Sentencing Principles, Purposes, Factors
Sentencing principles have developed through legislation and court decisions (common law). They form the basis of sentencing decisions. These principles include:
- parsimony – the sentence must be no more severe than is necessary to meet the purposes of sentencing
- proportionality – the overall punishment must be proportionate to the gravity of the offending behaviour
- parity – similar sentences should be imposed for similar offences committed by offenders in similar circumstances
- totality – where an offender is to serve more than one sentence, the overall sentence must be just and appropriate in light of the overall offending behaviour.
Section 5(1) of the Sentencing Act 1991 sets out the only purposes of sentencing an adult in Victoria. These purposes are:
- just punishment – to punish the offender to an extent and in a way that is just in all the circumstances
- deterrence – to deter the offender (specific deterrence) or other people (general deterrence) from committing offences of the same or a similar character
- rehabilitation – to establish conditions that the court considers will enable the offender’s rehabilitation
- denunciation – to denounce, condemn, or censure the type of conduct engaged in by the offender
- community protection – to protect the community from the offender
- a combination of two or more of these purposes.
For young offenders, rehabilitation is the principal consideration in sentencing. Section 362(1) of the Children, Youth and Families Act 2005 outlines the considerations that must be taken into account when sentencing a young offender:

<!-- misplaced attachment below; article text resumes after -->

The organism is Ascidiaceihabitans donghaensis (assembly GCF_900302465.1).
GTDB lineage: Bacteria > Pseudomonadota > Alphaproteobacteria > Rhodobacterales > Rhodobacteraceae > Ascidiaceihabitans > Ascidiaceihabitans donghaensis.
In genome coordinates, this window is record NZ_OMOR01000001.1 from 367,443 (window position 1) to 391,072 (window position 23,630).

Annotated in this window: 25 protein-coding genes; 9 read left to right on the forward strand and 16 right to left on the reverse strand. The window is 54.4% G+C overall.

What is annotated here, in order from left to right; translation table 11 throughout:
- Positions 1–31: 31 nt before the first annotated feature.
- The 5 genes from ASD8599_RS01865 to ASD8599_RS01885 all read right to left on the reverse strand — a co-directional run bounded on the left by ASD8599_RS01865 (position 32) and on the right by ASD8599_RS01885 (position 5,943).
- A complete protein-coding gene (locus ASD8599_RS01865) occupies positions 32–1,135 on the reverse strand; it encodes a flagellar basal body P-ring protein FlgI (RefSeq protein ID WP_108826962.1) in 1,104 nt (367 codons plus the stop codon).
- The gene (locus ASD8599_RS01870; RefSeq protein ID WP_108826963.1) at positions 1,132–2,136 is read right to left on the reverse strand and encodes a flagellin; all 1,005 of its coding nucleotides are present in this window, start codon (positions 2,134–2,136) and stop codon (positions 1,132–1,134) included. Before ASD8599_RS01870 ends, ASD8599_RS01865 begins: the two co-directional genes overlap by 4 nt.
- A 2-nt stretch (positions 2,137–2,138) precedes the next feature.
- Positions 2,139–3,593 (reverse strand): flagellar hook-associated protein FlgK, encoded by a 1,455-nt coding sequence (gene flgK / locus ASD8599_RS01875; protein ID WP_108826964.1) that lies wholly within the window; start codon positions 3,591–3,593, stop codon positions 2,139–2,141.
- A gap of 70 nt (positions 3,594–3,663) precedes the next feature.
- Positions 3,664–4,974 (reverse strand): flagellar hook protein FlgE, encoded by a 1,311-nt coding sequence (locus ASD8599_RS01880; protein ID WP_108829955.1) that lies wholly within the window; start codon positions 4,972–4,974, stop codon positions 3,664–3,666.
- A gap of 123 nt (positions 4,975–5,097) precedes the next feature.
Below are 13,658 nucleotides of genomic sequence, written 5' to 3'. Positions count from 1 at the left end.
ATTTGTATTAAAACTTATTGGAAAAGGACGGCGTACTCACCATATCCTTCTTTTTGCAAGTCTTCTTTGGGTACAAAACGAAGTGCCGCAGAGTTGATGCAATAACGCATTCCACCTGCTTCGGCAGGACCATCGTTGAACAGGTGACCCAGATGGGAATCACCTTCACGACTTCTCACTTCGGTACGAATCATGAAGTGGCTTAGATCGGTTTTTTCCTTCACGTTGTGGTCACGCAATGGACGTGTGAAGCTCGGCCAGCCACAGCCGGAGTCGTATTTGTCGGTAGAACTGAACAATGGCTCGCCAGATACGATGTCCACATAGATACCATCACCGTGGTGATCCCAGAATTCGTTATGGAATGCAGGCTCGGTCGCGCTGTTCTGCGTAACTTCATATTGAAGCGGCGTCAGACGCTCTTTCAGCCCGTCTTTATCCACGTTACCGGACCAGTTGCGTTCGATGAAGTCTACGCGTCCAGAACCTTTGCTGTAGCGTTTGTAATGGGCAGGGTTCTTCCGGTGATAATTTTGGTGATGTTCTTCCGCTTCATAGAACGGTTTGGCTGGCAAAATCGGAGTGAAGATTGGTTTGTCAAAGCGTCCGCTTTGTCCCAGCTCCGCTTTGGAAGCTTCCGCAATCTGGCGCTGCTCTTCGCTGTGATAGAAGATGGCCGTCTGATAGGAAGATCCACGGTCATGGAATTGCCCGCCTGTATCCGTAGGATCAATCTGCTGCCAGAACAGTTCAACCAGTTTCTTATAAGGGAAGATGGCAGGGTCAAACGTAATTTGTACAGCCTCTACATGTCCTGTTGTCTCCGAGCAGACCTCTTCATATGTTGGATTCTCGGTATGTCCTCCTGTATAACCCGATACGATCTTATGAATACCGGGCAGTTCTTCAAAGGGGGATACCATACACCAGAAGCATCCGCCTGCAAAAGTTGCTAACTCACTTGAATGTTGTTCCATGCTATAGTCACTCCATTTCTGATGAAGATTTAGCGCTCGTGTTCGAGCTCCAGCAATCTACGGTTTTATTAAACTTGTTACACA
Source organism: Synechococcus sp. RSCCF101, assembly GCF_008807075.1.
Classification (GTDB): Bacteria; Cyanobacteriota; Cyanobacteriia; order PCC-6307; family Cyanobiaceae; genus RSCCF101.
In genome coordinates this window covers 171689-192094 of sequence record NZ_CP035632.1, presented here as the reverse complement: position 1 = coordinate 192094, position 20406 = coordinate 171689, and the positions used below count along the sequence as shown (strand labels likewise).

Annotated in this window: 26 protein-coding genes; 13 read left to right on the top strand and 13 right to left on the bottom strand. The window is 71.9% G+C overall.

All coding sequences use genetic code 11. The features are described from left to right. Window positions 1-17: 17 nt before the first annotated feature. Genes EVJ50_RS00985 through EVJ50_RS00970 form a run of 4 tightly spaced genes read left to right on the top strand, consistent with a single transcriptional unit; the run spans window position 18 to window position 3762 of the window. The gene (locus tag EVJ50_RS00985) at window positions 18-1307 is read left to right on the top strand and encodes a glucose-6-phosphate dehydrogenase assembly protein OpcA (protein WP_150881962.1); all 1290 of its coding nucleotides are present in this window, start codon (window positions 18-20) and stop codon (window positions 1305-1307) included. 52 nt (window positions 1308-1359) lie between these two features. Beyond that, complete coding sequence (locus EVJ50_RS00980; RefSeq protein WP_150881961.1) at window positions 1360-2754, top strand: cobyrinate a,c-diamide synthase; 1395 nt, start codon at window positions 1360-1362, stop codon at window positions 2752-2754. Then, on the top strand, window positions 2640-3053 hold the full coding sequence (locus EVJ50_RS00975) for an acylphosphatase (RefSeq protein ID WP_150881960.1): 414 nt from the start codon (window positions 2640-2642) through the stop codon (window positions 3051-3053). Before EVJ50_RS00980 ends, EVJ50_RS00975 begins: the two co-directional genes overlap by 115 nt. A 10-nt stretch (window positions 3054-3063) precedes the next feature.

- the need to strengthen and preserve the relationship between the child and the child’s family
- the desirability of allowing the child to live at home
- the desirability of allowing the education, training, or employment of the child to continue without interruption or disturbance
- the need to minimise the stigma to the child resulting from a court determination
- the suitability of the sentence to the child
- if appropriate, ensuring the child is aware of the need to take responsibility for any action that is against the law
- if appropriate, the need to protect the community, or any person, from the violent or other wrongful acts of the child.
Section 5(2) of the Sentencing Act 1991 sets out the factors that must be taken into account when sentencing an adult in Victoria. These factors include:
- the maximum penalty for the offence
- current sentencing practices
- the nature and gravity of the offence
- the offender’s culpability (blameworthiness), that is, the degree to which they should be held responsible for the offence
- whether the crime was motivated by hatred or prejudice
- the impact of the offence on any victim of the offence
- the personal circumstances of any victim of the offence
- any injury, loss, or damage resulting directly from the offence
- whether the offender pleaded guilty to the offence
- the offender’s previous character
- the presence of any aggravating or mitigating factors.
When weighing up the nature and gravity of the offence, the considerations a judge or magistrate might take into account include:
- the offender’s intention
- the consequences of the offence
- the use of weapons
- any breach of trust
- the offender’s history of offending
- the offender’s response to previous court orders
- alcohol or drug addiction.
Aggravating factors increase the seriousness of the offence or the offender's culpability. Mitigating factors reduce the seriousness of the offence or the offender’s culpability.
The law allows courts to reduce a sentence if a person pleads guilty. If the court gives a discount for a plea of guilty, the judge or magistrate must state what the sentence would have been without the guilty plea.
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- Sentencing Law in Victoria
- Maximum Penalties
- Sentencing Process
- Sentencing Options for Adults
- Appeals Against Sentence
- Sentencing Young People
- Baseline Sentencing
- Key Events for Sentencing in Victoria